Following closely on its heels in caviar, which for once is at the back of the field.
Earlier, I showed you that caviar contains no known vitamins.
Well, in contrast to that, herring and salmon roe both contain significant amounts of vitamin B12 and Vitamin D.
In addition, herring roe contains lots of vitamin B2.
But why are these vitamins important?
B vitamins help to strengthen the immune system and to make a dog’s metabolism as effective as possible.
Vitamin D is the sunshine vitamin.
It is produced in humans and dogs from exposure to the sun.
But dogs also absorb it from eating certain types of meat such as liver, fish and eggs.
Which is a weird list when I’m talking about a variety of fish eggs which are high in vitamin D….
Let us now move onto minerals.
We have already highlighted the presence of iron in caviar and its role in a dog’s body.
Salmon also contains lots of iron.
Herring roe and salmon roe both contain a mineral called selenium.
Selenium helps a dog’s thyroid to function properly and it is also involved in boosting a dog’s immune system.
Herring roe contains relatively high amounts of phosphorus.
And phosphorus helps to build strong healthy bones.
Finally, salmon roe contains lots of magnesium.
And magnesium is thought to support hundreds of tiny functions in a dog’s body.
And one of these is that it helps to keep the heart beating steadily.
I think we should wrap up the biology lesson at this point, don’t you?
So far, I have looked at whether dogs can eat caviar and fish eggs.
Realistically, these products are financially out of reach for most of us and I want to finish off this article by talking about what other fish parts might be a more appropriate addition to your dog’s diet.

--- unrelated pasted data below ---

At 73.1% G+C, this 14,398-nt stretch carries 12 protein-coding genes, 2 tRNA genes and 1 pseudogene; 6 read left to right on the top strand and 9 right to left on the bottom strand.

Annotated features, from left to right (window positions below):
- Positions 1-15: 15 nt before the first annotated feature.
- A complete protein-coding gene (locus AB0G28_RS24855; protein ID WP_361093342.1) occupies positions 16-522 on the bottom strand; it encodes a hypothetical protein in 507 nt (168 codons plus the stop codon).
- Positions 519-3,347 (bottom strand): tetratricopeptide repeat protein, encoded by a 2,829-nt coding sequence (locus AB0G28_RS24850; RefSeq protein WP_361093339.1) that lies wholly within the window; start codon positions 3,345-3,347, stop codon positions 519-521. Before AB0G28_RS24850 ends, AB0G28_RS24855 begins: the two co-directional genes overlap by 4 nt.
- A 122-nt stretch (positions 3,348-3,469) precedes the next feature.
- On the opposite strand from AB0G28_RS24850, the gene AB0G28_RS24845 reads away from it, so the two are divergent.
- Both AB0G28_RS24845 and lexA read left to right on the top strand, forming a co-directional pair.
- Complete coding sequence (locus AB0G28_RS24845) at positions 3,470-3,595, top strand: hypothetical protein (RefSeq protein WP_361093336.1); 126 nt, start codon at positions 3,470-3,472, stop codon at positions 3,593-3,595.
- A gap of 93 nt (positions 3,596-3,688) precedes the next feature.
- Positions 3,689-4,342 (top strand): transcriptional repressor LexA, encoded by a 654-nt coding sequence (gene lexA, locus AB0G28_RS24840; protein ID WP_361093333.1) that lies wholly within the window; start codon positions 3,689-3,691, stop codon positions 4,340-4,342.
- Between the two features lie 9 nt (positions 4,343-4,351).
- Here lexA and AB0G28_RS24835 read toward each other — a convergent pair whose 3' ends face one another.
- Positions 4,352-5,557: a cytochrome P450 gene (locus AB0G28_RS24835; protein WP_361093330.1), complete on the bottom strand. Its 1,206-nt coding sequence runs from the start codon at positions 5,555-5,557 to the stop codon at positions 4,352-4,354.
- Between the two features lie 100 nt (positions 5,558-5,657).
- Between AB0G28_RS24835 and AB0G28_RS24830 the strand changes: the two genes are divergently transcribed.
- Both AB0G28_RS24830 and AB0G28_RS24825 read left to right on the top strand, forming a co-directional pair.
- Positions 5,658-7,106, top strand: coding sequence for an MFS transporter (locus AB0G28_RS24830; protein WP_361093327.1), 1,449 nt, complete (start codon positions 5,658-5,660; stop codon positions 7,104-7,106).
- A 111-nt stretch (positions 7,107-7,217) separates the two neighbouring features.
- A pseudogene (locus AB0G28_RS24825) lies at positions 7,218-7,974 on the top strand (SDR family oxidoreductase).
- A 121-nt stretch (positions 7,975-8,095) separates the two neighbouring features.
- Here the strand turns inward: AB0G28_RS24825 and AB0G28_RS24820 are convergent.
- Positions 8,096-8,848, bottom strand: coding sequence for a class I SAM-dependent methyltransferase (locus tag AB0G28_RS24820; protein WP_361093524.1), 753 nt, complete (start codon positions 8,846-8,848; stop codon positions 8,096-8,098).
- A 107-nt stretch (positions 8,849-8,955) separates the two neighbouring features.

Can dogs eat fishbones?
Most of us tend to buy fillets of fish.
With a bit of seasoning and a drizzle of oil after a few minutes of preparation they are all ready to go.
However, some of us like to do things differently and I occasionally fall into this trap.
If you have ever bought fish directly from a fish counter or a fishmonger, you know that there is quite a bit of preparation to do and parts of the fish that need to be thrown away.
Which is where dogs can come in handy.
Throwing parts of fish away throws my head into a spin for two reasons.
Firstly either raw or cooked fish will stink your trash out and secondly I hate waste and so I like to give my dogs what I can.
But most of these waste parts aren’t very dog friendly.
Fish heads can be choking hazards to our dogs and unless I’m careful my dogs will get the fins stuck in their throats and then spend their time retching!
The same goes for fish bones.
Although they are packed full of flavour and nutrients, the possibility of your dog choking on these is very, very high.
I have written an article about fish bones and in it I explain that the best way to feed fish heads and fish bones to your dog is as a fish broth!